I was talking about absolute humidity in the 10-15C range, the global average. It should have been obvious from context. Your pedantry is noted, as is that of Radical Rodent and Martin A.

The question remains. Why ask me when you are quite capable of finding out for yourself? As a group you have a foolish tendency to ask rhetorical questions for which your beliefs have already provided a scientifically incorrect answer.

Within your own echo chamber you can reinforce each other's delusions, but to an outside observer your approach sounds foolish. This is probably why you do not last long on blogs outside the deniosphere. You are quickly identified as trolls and excluded.
If you took a more positive line and actually argued your case with peer reviewed evidence, you might last longer.


Martin A

I hope you will forgive my pedantry, but the prevailing winds in the Sahara come from the Northeast, not the West.

Jan 2, 2016 at 2:38 PM | Unregistered CommenterEntropic man

I was thinking about the problem of attributing particular floods to climate change.

A quick and dirty possibility is this. Consider a river which on average burst its banks five times a year 100 years ago. The average now is ten times a year.

Bursting the banks represents a threshold, enough rainfall to fill the river. Over 100 years the frequency of reaching this threshold has doubled.

You insist on trying to ascribe individual floods to climate change? Presumably five of the recent floods would have happened anyway and the extra ones would be due to climate change. The five strongest would have happened anyway.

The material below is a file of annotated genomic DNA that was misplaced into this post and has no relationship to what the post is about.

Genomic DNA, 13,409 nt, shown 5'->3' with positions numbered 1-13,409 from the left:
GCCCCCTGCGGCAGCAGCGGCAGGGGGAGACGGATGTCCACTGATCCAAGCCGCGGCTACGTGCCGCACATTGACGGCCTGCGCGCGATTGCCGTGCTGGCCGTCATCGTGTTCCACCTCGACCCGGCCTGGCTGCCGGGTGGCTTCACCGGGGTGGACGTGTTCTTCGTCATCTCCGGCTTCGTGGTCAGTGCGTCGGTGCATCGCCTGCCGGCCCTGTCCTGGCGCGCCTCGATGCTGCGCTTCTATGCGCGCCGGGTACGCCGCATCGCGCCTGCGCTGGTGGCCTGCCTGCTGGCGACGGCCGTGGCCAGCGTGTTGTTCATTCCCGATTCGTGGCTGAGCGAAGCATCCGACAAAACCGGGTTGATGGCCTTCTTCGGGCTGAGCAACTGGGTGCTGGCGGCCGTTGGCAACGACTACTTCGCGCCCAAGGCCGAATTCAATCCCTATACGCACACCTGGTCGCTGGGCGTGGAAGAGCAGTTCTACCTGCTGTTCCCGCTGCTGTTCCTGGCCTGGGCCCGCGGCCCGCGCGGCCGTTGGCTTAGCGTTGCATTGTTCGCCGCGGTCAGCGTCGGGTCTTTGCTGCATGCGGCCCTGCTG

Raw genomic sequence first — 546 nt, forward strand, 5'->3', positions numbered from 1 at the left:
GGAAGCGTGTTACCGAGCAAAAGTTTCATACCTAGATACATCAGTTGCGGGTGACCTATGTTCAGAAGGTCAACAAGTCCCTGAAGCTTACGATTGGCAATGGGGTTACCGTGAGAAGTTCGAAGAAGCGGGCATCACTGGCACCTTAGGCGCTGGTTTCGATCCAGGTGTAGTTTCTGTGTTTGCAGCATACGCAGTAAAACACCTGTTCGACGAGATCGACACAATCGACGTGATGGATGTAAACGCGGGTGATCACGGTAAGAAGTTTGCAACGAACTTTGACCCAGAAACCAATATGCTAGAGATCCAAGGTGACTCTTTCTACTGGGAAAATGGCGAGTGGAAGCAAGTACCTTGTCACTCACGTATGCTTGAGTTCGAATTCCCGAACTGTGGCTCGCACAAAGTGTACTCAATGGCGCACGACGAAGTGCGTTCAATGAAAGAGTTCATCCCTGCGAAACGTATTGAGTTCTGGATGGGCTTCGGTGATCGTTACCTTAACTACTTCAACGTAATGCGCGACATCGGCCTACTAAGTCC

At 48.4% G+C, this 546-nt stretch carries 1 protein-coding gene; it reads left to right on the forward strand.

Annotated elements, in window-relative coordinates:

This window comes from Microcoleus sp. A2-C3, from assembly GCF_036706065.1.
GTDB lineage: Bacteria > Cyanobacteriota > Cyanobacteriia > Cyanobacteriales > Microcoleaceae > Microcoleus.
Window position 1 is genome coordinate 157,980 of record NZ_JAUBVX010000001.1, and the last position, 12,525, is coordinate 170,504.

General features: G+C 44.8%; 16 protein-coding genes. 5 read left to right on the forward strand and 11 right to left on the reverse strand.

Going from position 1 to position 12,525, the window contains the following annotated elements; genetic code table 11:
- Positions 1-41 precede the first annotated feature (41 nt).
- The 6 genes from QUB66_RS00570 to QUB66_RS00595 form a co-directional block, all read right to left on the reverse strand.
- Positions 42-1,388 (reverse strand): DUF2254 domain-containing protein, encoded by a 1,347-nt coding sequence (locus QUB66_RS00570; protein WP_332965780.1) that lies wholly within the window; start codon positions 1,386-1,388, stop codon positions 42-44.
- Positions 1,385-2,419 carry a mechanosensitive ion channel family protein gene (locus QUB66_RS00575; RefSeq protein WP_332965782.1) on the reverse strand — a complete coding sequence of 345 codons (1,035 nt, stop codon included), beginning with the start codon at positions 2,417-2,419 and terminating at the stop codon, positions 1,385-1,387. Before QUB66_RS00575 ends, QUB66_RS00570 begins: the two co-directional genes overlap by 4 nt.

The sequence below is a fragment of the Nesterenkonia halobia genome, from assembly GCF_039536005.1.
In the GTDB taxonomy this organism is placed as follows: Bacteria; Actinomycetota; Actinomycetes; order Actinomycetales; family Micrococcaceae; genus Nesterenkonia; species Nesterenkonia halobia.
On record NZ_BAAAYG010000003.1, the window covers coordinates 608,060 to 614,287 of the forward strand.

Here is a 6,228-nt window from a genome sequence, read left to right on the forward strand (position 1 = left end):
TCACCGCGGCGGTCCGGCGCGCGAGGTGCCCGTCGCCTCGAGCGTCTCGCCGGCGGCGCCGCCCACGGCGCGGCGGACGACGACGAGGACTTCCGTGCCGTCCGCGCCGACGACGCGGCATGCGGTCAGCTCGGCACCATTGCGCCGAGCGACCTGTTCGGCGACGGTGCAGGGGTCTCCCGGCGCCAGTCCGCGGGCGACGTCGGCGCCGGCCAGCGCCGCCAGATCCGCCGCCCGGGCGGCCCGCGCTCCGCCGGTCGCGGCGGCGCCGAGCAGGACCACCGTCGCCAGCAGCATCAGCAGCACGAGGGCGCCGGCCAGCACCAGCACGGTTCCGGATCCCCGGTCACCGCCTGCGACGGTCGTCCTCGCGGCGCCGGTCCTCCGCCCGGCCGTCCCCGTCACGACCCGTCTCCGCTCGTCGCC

The five weakest floods would be due to climate change. Without the extra rainfall they would have remained below the threshold and would not have occurred.

Jan 2, 2016 at 2:51 PM | Unregistered CommenterEntropic man

Michael hart

"The vapour pressure of water rises exponentially with temperature, "

Do you put this forward as a reason for global warming? It means that the water vapour greenhouse effect would show a strong positive feedback.

Jan 2, 2016 at 3:00 PM | Unregistered CommenterEntropic man

Martin A
I hope you will forgive my pedantry, but the prevailing winds in the Sahara come from the Northeast, not the West.
Jan 2, 2016 at 2:38 PM | Unregistered CommenterEntropic man

Of course, EM, pedantry forgiven.

However, I don't think I said anything about where the prevailing winds in the Saharah come from, so I'm not sure what point you are trying to make.


....Every Saharawi in a refugee camp is sleeping facing the west side because the winds from the Atlantic Ocean are believed to be the sacred winds that bring Barara(good luck) for them. The Westerly Wind is coming to them from the Atlantic Ocean across the Western Sahara to the refuge camp. They are going to sleep with the wind and they believe that in time they can go back to their country...

Jan 2, 2016 at 3:15 PM | Registered CommenterMartin A

Martin A, Raadiiccal rodent

From the Sahara desert entry at DesertUSA.